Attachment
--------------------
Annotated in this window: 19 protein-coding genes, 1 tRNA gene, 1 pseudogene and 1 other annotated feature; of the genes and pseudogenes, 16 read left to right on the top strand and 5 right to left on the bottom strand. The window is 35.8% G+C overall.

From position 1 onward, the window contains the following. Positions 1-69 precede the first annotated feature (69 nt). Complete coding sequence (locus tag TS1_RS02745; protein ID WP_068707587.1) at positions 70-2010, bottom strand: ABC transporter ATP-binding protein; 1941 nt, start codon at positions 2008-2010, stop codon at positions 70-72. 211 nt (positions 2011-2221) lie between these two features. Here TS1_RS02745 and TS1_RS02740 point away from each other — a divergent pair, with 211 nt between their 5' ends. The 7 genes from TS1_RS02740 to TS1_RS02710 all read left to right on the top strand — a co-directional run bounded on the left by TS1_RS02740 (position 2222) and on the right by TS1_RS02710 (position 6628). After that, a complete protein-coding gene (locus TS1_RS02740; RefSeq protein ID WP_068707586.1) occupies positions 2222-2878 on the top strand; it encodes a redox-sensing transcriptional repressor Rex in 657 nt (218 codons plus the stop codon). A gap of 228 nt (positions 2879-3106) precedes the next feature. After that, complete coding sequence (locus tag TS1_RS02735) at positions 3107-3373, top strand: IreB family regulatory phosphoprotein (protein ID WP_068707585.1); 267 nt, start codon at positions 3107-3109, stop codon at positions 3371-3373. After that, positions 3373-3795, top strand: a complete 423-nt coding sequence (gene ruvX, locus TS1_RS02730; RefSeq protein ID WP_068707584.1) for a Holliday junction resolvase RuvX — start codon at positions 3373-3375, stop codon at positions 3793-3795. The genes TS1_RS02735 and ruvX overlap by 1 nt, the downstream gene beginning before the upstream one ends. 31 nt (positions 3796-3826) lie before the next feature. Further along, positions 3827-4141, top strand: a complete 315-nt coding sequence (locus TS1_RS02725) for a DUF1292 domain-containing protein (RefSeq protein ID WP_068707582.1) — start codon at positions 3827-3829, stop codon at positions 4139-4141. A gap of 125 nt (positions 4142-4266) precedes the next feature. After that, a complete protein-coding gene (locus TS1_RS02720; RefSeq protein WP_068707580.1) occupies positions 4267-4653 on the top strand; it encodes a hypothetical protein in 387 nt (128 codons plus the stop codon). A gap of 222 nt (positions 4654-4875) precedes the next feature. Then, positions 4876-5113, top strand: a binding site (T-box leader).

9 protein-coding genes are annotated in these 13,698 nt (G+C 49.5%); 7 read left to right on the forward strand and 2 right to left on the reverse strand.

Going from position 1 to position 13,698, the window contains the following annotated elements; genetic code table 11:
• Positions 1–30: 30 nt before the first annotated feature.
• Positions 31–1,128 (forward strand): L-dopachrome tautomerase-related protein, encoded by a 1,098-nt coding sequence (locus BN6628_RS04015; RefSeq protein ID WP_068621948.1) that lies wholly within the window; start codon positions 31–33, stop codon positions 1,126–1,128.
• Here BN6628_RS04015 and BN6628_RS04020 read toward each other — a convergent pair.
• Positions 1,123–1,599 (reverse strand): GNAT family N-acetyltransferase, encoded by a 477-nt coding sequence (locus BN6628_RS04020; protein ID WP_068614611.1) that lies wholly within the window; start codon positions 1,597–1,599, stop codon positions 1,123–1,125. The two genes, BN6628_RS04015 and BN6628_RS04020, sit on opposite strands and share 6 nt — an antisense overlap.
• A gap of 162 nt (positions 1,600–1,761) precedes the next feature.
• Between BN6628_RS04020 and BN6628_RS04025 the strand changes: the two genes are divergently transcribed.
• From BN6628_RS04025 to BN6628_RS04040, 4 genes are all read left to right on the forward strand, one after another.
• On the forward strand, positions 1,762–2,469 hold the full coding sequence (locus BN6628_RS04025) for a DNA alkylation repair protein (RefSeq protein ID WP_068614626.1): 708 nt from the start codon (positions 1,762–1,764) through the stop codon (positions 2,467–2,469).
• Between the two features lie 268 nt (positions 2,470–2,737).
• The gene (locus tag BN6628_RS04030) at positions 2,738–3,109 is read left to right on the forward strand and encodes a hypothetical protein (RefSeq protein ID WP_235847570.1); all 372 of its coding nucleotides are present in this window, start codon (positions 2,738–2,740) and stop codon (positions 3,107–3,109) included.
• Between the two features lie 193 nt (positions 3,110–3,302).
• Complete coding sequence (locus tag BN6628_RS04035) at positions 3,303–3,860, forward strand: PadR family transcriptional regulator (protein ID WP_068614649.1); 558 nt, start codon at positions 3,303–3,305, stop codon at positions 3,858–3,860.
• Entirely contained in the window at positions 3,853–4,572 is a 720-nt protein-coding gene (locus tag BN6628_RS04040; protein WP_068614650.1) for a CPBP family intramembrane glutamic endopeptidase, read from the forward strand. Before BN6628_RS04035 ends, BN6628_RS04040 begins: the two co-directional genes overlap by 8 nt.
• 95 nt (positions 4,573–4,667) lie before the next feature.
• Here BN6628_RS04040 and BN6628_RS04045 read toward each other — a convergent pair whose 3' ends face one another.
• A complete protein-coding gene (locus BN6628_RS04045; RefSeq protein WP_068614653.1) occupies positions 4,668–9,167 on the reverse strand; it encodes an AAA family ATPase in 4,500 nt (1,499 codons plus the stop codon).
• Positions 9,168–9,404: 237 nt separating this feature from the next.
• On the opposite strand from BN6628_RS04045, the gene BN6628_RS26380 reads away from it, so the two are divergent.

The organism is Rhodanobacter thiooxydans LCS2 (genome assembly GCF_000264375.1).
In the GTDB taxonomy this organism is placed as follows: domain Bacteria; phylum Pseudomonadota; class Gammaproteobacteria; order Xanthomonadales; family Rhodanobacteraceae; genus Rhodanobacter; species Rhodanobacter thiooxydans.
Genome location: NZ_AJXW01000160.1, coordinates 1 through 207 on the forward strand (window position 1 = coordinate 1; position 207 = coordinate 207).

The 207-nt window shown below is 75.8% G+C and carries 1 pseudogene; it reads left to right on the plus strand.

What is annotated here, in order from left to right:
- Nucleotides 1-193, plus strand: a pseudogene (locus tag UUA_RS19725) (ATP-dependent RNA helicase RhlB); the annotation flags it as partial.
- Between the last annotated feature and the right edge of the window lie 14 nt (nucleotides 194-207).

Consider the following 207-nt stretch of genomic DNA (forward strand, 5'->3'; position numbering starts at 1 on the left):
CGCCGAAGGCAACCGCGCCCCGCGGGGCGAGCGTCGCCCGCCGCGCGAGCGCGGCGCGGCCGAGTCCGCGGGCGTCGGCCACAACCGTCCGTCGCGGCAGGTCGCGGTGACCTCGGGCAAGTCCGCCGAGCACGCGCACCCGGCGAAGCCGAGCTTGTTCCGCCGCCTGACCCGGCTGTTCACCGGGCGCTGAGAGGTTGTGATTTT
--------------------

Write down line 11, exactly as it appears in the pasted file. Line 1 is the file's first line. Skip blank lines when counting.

• From BN6628_RS04025 to BN6628_RS04040, 4 genes are all read left to right on the forward strand, one after another.